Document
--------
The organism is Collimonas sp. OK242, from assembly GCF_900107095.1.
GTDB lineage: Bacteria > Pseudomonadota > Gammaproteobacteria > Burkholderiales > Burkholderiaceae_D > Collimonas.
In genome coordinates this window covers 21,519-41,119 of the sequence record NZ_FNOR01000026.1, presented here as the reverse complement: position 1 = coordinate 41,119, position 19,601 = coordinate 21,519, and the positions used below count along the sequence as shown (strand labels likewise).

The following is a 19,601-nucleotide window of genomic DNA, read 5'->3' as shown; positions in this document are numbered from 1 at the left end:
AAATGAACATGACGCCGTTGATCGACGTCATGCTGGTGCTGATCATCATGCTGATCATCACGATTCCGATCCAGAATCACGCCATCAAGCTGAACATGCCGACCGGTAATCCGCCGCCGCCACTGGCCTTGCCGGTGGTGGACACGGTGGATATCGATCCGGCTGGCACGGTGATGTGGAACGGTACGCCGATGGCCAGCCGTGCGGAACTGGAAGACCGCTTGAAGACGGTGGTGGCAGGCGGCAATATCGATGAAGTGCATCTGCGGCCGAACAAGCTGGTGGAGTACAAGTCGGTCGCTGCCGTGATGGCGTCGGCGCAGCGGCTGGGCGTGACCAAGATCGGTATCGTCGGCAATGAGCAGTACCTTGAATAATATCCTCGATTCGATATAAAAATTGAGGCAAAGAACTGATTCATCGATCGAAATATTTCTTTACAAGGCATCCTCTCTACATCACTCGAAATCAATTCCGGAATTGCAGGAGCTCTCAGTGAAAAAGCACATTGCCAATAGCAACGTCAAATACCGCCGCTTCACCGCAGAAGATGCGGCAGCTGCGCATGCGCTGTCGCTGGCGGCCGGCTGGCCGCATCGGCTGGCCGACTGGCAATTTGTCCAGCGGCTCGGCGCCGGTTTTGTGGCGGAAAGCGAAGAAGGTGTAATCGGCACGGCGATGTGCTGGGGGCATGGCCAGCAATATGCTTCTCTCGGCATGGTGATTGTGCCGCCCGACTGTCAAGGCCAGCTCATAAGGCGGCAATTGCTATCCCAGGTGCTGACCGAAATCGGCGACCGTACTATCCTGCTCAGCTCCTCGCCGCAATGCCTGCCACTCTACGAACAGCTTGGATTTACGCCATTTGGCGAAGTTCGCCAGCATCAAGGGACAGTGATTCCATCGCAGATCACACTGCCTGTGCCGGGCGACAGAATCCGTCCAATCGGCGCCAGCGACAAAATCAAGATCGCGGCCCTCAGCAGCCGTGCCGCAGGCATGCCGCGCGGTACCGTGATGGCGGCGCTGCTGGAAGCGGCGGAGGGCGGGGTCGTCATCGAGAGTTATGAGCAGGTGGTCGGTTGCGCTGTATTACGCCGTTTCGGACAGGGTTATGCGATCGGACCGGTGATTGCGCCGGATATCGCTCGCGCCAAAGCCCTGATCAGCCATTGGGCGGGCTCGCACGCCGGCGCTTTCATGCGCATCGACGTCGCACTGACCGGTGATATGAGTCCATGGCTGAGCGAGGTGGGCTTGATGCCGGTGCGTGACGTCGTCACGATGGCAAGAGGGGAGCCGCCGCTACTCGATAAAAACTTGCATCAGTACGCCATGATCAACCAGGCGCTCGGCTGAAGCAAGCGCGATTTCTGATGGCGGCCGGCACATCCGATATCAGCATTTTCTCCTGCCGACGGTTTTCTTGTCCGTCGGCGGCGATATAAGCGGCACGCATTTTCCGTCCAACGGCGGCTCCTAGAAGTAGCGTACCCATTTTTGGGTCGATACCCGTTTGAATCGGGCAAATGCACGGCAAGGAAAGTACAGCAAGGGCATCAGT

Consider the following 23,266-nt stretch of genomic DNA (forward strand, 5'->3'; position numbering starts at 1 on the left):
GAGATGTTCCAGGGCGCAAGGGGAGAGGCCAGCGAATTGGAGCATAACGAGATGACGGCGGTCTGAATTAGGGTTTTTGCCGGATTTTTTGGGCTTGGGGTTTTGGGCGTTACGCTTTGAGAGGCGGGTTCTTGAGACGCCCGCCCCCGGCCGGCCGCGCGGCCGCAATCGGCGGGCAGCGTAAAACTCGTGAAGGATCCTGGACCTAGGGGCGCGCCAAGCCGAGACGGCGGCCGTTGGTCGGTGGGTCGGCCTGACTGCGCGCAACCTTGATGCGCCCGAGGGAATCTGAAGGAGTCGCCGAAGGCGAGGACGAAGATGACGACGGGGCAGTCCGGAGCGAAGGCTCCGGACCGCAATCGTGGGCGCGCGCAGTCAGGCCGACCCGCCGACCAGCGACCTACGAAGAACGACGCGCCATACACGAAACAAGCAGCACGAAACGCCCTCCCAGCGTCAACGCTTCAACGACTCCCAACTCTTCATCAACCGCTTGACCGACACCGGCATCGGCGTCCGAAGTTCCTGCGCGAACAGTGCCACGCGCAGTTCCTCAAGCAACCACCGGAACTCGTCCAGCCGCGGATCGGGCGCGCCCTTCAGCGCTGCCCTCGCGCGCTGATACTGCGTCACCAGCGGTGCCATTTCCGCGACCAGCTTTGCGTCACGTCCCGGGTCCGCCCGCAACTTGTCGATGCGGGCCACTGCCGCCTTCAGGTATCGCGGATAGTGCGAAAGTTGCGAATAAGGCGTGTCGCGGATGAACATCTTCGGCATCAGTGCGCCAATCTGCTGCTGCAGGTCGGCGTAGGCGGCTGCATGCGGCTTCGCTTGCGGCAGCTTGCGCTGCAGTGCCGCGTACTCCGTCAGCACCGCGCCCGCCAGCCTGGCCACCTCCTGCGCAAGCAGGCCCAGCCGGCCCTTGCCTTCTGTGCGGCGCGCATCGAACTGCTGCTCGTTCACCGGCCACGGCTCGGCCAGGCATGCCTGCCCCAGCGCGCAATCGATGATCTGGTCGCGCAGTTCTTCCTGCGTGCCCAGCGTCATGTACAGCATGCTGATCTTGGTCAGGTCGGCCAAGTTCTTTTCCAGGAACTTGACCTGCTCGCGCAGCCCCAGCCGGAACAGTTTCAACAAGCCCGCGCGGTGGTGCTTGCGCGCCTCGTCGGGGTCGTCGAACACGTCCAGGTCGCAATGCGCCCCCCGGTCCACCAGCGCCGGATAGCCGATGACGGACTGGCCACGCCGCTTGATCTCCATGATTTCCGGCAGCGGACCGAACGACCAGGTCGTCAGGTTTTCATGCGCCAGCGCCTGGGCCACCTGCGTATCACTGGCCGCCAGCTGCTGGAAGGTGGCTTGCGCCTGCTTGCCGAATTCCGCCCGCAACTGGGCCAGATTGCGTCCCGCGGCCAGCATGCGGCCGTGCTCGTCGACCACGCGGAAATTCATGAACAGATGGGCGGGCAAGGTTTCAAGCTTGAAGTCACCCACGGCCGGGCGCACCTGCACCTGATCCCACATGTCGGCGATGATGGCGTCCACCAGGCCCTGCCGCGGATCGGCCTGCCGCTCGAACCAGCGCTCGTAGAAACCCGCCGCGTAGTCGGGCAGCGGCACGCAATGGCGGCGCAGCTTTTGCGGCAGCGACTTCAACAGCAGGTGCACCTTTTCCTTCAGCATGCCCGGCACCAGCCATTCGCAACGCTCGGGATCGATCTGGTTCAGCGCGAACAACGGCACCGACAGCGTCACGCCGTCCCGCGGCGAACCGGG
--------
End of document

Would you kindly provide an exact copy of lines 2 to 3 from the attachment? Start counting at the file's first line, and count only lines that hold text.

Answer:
GTDB lineage: Bacteria > Pseudomonadota > Gammaproteobacteria > Burkholderiales > Burkholderiaceae_D > Collimonas.
In genome coordinates this window covers 21,519-41,119 of the sequence record NZ_FNOR01000026.1, presented here as the reverse complement: position 1 = coordinate 41,119, position 19,601 = coordinate 21,519, and the positions used below count along the sequence as shown (strand labels likewise).